|US7223537||Sep 14, 2001||May 29, 2007||The Board Of Trustees Of The Leland Stanford Junior University||Detection of molecular interactions by reporter subunit complementation|
|US7312302||Jun 4, 2001||Dec 25, 2007||Oncolmmunin, Inc.||Compositions for the detection of enzyme activity in biological samples and methods of use thereof|
|US7541143||Dec 15, 2004||Jun 2, 2009||Oncoimmunin, Inc.||Homo-doubly labeled compositions for the detection of enzyme activity in biological samples|
|US7608415||Jun 29, 2005||Oct 27, 2009||Discoverx Corporation||Analysis of intracellular modifications|
|US7638291||Oct 20, 2005||Dec 29, 2009||Seradyn, Inc.||Immunoassays for topiramate|
|US7655429||Sep 20, 2007||Feb 2, 2010||Seradyn, Inc.||Immunoassays for topiramate|
|US7678551||Oct 20, 2005||Mar 16, 2010||Seradyn, Inc.||Immunoassays for lamotrigine|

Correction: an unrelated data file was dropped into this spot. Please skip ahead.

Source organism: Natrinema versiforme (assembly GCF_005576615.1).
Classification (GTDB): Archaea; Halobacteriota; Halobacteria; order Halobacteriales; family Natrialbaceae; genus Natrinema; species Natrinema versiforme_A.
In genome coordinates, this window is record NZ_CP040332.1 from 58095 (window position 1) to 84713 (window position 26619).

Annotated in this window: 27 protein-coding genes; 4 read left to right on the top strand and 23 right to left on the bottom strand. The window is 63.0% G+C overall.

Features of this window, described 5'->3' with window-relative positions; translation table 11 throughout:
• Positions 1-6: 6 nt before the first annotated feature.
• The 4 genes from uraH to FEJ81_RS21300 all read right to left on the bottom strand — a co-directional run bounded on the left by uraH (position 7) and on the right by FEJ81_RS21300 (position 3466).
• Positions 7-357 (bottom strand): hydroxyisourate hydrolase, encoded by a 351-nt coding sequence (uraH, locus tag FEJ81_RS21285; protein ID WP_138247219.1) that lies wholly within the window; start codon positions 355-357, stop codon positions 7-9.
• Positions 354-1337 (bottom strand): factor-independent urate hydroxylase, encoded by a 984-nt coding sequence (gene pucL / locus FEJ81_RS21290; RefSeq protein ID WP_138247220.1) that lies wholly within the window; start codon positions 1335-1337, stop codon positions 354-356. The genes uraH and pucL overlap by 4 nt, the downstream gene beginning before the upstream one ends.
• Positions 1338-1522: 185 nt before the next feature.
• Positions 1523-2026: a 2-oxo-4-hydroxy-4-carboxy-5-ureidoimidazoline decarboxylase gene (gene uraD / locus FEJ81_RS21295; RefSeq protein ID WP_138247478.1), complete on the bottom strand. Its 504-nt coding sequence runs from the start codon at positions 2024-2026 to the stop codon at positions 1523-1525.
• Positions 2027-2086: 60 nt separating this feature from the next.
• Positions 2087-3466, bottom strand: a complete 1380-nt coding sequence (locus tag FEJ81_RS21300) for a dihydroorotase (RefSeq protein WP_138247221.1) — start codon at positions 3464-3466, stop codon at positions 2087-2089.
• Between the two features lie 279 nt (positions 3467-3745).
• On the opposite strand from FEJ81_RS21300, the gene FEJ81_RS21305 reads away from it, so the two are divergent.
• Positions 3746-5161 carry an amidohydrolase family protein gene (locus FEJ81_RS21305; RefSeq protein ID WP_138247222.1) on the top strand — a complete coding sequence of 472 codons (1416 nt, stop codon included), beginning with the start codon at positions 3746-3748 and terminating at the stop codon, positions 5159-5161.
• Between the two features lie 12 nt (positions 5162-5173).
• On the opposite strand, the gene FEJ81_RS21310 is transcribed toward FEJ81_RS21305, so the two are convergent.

|US7879574||Nov 16, 2007||Feb 1, 2011||Oncoimmunin, Inc.||Compositions for the detection of enzyme activity in biological samples and methods of use thereof|
|US8067155 *||Aug 6, 2009||Nov 29, 2011||Discoverx Corporation||Receptor tyrosine kinase assays|
|US8101373||Oct 10, 2008||Jan 24, 2012||Discoverx Corporation||β-galactosidase donor fragments|
|US8148110||Dec 26, 2002||Apr 3, 2012||The Board Of Trustees Of The Leland Stanford Junior University||Detection of molecular interactions by β-lactamase reporter fragment complementation|
|US8541175||Mar 12, 2007||Sep 24, 2013||The Board Of Trustees Of The Leland Stanford Junior University||Detection of molecular interactions using a reduced affinity enzyme complementation reporter system|